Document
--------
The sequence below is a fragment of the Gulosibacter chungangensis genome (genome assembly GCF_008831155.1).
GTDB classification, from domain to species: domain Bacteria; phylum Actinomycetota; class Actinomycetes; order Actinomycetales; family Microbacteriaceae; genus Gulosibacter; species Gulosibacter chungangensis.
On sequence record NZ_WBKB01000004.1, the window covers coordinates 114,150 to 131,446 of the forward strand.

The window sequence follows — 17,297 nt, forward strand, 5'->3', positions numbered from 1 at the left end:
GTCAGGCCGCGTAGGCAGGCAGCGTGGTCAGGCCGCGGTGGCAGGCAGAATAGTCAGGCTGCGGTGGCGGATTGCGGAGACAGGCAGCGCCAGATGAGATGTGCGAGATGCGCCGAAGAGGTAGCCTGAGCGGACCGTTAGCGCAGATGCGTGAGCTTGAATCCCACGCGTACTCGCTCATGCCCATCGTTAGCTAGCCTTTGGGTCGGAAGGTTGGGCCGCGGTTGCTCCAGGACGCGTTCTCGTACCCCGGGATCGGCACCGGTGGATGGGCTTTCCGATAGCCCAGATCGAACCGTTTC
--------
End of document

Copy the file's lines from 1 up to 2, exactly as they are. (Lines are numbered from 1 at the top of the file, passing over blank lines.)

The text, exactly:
The sequence below is a fragment of the Gulosibacter chungangensis genome (genome assembly GCF_008831155.1).
GTDB classification, from domain to species: domain Bacteria; phylum Actinomycetota; class Actinomycetes; order Actinomycetales; family Microbacteriaceae; genus Gulosibacter; species Gulosibacter chungangensis.